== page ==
How to control TTL


#1

Hi. The wiki says, “you control the TTL values for all DNS records in your domain, except your NS records”

but I couldn’t find a panel option for doing this. Help please? Thanks.


#2

The page to which you refer is misguided and should have be deleted years ago.

DreamHost lower TTL to 5 minutes during migrations, so if you need to lower TTL for a specific reason (e.g. external move), send in a request to Support to have them alter the DNS records accordingly on your behalf.


#3

Thanks. It’s not essential, just experimental. I’m configuring identical sites at two hosts in order to do performance comparisons. Although it may be a relatively minor aspect, I think that for better experimental fidelity the TTL settings should be identical.

Fortunately my other host allows user-settable TTL so I can simply make it equal to Dreamhost’s TTL (which appears to be 14400 or 4 hours – figure obtained by doing ‘dig’ at regular intervals and observing the TTL wraparound).


#4

TTL would be considered negligible when comparing hosts unless testing involves DNS changes.

I’m interested to hear more about your test setup if you can elaborate.


#5

Yes I’d be delighted to elaborate. I’m trying to chase down a puzzling anomaly. Quite likely I’m missing something obvious and feedback from the forum could save me from a wild goose chase.

The anomaly is in the ping data which I’ve been getting from my websites

(As I mentioned in another thread, I’ve been pinging since 2 of my websites were hit in January by the famous 30-second-delay-on-php bug which is still unsolved by DH afaik)

Except for a 2-day period in March (4th and 5th) when the bug returned (to another of my websites), all my sites have been consistently responsive, meaning that 99% of pings come back in less than 2 seconds.

The anomaly is in the distribution of the pings which fail to come back within 2 seconds: the data has puzzling spikes at 5 secs, 10 secs, 15 secs, 20 secs etc.

Considering only the ‘bad’ pings which fail to come back within 2 seconds, and omitting the data for March 4th and March 5th, here are the percentages (as a percentage of the bad pings) which come back within various intervals:

02 secs - 05 secs 32%
05 secs - 07 secs 52%
07 secs - 10 secs 3%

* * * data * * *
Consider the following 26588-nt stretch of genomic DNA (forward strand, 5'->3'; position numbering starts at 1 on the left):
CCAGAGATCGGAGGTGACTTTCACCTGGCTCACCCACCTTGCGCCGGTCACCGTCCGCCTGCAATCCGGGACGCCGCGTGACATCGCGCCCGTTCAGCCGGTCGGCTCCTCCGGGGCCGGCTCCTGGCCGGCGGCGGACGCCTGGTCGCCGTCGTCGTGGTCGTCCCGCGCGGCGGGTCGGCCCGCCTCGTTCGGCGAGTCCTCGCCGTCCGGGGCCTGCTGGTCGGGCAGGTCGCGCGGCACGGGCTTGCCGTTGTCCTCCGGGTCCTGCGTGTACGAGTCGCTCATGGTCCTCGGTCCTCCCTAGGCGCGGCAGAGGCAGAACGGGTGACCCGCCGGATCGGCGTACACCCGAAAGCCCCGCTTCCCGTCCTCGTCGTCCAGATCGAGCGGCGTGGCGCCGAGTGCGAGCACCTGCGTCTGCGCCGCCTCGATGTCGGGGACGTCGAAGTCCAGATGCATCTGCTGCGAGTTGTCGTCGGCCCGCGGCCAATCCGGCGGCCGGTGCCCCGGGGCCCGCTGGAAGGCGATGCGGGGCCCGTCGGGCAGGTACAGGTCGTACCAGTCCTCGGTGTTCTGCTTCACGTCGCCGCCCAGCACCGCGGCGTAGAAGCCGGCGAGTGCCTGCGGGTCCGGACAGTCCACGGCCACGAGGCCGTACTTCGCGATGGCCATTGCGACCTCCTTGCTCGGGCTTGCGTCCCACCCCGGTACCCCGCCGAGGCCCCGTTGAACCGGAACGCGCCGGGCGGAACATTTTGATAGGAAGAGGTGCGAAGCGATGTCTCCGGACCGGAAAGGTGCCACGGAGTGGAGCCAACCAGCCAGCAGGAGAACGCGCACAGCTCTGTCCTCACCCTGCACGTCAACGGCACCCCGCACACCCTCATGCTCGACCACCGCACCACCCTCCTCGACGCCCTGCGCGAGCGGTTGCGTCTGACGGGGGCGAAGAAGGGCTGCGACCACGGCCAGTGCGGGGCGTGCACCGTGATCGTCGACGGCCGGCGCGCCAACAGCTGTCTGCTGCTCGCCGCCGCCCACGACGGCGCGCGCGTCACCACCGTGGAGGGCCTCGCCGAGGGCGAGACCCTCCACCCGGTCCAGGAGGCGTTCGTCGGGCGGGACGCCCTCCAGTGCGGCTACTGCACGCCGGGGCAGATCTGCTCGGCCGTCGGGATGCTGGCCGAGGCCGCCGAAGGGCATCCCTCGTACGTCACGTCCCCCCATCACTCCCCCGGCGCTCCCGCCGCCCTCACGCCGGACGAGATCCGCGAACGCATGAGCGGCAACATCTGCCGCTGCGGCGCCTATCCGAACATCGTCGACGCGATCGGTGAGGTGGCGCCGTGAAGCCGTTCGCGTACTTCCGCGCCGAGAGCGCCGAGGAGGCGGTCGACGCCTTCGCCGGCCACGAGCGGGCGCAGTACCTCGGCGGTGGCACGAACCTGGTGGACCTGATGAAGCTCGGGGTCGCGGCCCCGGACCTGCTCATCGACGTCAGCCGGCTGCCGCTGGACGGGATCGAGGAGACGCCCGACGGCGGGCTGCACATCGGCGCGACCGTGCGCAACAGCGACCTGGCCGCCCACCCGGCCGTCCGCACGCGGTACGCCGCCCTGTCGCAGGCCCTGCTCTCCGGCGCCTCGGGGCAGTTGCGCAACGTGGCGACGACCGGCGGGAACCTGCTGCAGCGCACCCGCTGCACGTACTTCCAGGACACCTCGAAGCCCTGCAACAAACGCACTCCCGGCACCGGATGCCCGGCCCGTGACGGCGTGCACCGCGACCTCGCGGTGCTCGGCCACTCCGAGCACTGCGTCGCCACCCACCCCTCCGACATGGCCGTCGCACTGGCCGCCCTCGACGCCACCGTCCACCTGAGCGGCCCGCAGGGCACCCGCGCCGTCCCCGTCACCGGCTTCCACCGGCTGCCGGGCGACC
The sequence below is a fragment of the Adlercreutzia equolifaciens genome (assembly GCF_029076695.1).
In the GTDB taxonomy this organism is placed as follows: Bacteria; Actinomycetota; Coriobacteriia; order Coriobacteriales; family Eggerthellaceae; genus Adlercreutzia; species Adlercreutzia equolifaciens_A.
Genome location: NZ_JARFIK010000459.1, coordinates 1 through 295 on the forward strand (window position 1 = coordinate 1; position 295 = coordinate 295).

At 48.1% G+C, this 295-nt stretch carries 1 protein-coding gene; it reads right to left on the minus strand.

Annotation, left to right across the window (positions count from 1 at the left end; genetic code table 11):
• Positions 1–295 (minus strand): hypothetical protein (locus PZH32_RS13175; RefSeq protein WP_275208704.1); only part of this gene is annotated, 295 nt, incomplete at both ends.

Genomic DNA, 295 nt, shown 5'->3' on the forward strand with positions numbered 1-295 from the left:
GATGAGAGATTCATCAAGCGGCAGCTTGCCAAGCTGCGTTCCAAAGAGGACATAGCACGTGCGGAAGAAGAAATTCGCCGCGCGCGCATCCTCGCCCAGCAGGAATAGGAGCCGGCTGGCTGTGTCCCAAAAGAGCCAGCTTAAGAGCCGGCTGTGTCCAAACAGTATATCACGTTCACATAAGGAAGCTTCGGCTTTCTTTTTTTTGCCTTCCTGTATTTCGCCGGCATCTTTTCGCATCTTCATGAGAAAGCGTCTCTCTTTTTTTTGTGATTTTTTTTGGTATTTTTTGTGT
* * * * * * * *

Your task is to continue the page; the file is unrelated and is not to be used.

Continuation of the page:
10 secs - 12 secs 4%
12 secs - 15 secs 1%
15 secs - 17 secs 7%
more than 17 secs 1%

(and yes, I am deliberately comparing intervals of 2 secs around the spikes with intervals of 3 secs between the spikes, just to show how skewed the data is).

(note also that the spike at 15 secs is much larger than the spike at 10 secs; in the raw data there are also visible spikes at 20 secs and 25 secs, but these are too small to be worth listing here).

Well, for all I know, this could be normal internet behaviour.

My first thought was that it could be something to do with TTL wraparound; maybe the extra work which the ping has to do when TTL expires involves some activity which has a natural granularity of 5 seconds.

So I added TTL data to the pings, and found that there seems to be no corellation at all between TTL expiry and badness of ping.

So I’m puzzled. I thought I’d better try to reproduce this behaviour on my other host before taking it further. Hence this thread.

Probably I should give some more detail in order to explain the issue better. The pings are all of the form

running as one of my users on a Dreamhost server, where $1 ranges over my websites and $2 varies over a few simple tests such as static html (“hello world”), minimal php (“hello world”), or some minimal sql activity (mysql_connect followed by mysql_select_db).

The spikiness of the timing data looks slightly different when php (or php with sql) is invoked but basically the figures are approximately as above whether or not php/sql are involved.


#6

5 seconds is quite a few laps of the planet. Seems more like a failsafe kicking in.

I’d have expected the PHP results to be worse than HTML (unless they’re all preloaded FastCGI targets).


#7

Yes, in the normal case PHP is slower than HTML, as expected:

considering only the ‘good’ probes (arbitrarily defined as probes which come back in less than 2 secs), the average response time from my DH server to my DH websites is

static HTML (‘hello world’): 0.05 secs
static PHP (‘hello world’): 0.08 secs
PHP+mysql_select_db: 0.09 secs

and from my other host’s server in Amsterdam to my DH websites:

static HTML (‘hello world’): 0.31 secs
static PHP (‘hello world’): 0.36 secs
PHP+mysql_select_db: 0.36 secs

The puzzle is in the ‘bad’ probes, where the distribution of response times on the DH server has spikes at 5 secs, 10 secs, etc, regardless of whether the probes are for static HTML or for PHP.

Probes to my DH websites from my other host’s server have a distribution of response times which tails off smoothly instead of having spikes.

So I suspect that what is causing the spikes is not anything to do with the responsiveness of the websites. Guessing, it seems as though there is some mechanism on the DH server which puts a waiting ‘curl’ command into a lower-priority state where it is sluggish to receive results but is given a small boost at 5 second intervals.

Here are some figures for bad probes as a percentage of all probes, as an interesting point of comparison:

From DH server to DH websites,

2 to 5 secs: 0.24%
5 to 8 secs: 0.40%
more than 8 secs: 0.14%

From Amsterdam server to DH websites,

2 to 5 secs: 0.36%
5 to 8 secs: 0.04%
more than 8 secs: 0.03%

One implication of these figures is that if a probe fails to return within 2 secs, it will probably take at least 5 secs if running on a DH server, but not if running on the other server.